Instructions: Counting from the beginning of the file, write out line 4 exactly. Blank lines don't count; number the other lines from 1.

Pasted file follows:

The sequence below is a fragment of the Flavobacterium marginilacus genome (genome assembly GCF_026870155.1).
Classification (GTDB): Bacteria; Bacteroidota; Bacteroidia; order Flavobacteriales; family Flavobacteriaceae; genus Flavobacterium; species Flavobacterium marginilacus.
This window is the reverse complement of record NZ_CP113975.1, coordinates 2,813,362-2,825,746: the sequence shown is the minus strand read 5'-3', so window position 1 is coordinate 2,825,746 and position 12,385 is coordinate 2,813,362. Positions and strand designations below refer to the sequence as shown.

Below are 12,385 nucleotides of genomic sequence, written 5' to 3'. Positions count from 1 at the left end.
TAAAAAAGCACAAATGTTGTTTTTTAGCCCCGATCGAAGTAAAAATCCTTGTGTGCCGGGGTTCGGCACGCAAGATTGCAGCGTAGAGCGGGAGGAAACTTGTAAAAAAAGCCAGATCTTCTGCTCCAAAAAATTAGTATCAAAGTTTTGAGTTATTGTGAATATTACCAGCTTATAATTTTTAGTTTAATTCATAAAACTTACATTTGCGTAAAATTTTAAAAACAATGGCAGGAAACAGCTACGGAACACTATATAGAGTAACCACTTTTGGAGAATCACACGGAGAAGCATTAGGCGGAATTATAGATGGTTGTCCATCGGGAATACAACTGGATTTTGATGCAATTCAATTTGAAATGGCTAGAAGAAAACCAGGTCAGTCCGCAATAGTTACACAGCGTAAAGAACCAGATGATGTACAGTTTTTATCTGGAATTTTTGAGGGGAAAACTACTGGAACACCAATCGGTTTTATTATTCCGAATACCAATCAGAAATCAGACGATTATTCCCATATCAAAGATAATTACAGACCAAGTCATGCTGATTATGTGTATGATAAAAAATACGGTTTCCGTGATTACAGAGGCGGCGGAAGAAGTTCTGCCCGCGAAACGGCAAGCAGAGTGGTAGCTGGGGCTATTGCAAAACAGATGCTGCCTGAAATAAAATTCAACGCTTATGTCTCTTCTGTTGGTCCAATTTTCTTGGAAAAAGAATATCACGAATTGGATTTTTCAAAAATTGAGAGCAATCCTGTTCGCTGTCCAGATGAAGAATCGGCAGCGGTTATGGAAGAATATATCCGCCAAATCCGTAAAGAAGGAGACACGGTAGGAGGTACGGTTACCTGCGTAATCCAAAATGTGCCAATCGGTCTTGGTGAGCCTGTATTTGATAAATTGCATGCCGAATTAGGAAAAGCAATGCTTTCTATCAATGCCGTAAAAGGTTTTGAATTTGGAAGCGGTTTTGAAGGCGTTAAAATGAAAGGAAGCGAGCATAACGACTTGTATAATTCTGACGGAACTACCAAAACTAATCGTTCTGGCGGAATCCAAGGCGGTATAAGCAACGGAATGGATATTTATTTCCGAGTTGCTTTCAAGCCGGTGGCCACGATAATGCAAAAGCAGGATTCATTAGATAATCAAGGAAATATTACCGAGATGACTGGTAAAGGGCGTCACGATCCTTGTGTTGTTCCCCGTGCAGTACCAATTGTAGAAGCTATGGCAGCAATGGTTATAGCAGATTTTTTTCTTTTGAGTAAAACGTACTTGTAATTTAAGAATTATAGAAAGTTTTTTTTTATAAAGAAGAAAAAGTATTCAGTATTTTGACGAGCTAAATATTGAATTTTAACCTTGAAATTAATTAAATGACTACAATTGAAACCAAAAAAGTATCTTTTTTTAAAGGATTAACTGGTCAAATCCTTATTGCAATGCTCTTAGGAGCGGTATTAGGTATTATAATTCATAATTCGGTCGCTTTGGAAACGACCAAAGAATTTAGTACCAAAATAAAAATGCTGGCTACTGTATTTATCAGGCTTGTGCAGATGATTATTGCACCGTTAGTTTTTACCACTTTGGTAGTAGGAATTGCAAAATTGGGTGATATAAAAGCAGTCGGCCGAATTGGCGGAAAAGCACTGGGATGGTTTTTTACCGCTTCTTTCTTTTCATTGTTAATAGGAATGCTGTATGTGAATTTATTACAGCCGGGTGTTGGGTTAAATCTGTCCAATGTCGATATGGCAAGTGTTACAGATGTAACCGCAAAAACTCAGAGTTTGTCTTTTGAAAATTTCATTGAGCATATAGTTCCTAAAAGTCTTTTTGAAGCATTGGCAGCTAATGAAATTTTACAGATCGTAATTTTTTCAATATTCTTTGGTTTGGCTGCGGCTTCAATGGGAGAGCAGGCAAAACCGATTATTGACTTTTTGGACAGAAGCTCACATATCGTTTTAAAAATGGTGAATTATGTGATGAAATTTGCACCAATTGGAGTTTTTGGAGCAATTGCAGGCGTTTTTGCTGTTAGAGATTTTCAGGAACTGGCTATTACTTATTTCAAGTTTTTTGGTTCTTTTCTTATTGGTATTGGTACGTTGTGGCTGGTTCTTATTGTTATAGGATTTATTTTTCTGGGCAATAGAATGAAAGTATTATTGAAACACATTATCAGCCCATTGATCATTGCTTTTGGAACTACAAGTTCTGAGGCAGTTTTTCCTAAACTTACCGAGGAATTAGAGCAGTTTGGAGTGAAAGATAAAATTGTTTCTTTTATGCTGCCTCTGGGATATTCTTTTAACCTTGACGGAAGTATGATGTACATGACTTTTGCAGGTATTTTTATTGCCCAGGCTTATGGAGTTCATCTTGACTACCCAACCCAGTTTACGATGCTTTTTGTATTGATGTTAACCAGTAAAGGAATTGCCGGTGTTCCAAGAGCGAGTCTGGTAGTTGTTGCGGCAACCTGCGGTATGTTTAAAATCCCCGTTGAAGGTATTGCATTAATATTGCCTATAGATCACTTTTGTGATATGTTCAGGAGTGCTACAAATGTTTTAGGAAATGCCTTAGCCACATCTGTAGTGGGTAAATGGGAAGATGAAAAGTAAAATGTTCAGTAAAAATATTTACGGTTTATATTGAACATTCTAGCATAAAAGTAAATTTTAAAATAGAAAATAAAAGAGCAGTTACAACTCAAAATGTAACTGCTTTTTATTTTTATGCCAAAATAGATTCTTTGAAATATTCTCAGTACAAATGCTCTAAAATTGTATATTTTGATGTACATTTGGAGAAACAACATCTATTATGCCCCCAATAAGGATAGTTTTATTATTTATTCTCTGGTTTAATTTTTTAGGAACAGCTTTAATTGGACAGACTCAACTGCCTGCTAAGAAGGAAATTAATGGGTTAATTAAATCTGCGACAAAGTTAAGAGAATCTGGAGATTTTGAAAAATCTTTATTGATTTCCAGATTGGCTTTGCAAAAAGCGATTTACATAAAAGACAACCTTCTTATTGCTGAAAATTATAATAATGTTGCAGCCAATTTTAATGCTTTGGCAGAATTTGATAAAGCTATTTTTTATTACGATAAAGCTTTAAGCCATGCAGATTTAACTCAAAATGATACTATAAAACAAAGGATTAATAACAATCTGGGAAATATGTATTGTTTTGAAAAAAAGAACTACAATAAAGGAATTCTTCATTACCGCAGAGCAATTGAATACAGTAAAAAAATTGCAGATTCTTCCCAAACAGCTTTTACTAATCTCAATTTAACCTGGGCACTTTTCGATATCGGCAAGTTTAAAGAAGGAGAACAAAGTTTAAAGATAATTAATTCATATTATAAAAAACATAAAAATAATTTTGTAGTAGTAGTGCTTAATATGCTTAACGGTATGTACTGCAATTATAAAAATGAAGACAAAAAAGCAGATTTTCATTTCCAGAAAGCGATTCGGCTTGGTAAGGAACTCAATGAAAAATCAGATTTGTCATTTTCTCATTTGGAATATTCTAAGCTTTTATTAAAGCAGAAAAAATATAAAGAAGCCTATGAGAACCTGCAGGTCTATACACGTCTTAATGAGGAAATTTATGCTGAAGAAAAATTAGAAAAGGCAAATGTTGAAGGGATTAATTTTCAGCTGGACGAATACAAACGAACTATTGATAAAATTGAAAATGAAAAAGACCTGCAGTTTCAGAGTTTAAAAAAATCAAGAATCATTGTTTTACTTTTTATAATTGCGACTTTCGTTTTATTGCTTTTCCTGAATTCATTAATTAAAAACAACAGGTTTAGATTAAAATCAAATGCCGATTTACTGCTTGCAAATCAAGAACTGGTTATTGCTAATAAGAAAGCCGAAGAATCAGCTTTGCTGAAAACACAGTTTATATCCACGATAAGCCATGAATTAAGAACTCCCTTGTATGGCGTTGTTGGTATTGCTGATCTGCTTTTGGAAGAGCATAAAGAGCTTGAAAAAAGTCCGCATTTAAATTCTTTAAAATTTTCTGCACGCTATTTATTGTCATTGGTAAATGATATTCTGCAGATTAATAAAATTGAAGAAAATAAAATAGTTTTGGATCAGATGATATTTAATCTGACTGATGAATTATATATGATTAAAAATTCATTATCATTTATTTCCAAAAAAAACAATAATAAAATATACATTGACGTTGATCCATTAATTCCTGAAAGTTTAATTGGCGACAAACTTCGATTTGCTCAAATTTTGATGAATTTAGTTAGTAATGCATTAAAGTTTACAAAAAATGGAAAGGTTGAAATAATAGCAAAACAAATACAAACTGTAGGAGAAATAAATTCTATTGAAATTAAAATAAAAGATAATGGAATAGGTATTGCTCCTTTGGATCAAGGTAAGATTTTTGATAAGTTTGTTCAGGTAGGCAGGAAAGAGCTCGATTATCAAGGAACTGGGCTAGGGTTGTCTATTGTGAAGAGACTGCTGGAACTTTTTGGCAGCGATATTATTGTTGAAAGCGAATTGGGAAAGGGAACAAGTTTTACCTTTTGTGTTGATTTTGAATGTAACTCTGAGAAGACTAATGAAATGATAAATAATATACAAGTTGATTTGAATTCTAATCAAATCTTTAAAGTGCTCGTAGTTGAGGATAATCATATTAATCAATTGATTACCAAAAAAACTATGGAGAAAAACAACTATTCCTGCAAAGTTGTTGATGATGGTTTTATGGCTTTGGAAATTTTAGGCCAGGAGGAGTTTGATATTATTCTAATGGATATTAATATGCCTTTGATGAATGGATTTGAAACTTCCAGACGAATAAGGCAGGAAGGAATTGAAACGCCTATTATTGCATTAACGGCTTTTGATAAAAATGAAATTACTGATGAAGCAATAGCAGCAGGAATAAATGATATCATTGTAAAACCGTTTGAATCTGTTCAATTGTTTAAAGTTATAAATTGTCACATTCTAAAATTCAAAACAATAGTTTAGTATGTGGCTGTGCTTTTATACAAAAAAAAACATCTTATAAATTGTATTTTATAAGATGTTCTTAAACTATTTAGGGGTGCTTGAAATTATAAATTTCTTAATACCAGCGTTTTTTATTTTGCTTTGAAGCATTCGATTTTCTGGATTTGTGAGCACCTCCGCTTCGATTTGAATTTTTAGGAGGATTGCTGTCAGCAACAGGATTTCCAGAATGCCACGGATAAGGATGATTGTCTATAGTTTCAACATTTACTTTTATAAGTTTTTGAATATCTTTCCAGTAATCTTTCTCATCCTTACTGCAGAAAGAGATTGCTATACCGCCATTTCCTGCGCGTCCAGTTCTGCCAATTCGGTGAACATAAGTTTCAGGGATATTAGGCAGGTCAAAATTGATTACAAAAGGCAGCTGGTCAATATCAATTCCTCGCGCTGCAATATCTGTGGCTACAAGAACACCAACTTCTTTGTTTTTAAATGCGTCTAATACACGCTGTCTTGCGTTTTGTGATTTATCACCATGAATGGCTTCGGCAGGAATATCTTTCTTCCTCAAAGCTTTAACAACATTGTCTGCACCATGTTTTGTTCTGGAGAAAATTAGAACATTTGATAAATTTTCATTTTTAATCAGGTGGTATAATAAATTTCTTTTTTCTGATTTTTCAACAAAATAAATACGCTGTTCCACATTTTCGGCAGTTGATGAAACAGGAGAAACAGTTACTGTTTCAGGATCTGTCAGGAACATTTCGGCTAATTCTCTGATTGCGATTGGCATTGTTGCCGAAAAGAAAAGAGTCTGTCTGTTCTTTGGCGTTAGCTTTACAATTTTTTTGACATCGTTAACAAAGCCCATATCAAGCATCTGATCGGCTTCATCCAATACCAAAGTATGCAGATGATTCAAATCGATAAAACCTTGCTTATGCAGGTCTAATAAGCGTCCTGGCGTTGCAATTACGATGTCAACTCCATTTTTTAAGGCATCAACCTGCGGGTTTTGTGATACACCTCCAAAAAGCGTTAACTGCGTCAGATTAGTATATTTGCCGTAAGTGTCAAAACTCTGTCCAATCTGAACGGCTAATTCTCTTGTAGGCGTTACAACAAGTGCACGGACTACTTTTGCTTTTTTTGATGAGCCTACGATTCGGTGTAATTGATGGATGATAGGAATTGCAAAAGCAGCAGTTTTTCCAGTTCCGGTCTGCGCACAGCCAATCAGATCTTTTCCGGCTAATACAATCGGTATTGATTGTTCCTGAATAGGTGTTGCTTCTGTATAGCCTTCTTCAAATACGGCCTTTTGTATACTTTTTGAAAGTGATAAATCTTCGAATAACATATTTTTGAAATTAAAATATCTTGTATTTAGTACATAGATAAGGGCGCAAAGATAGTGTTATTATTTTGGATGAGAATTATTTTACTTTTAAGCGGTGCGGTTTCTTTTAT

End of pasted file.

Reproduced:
Below are 12,385 nucleotides of genomic sequence, written 5' to 3'. Positions count from 1 at the left end.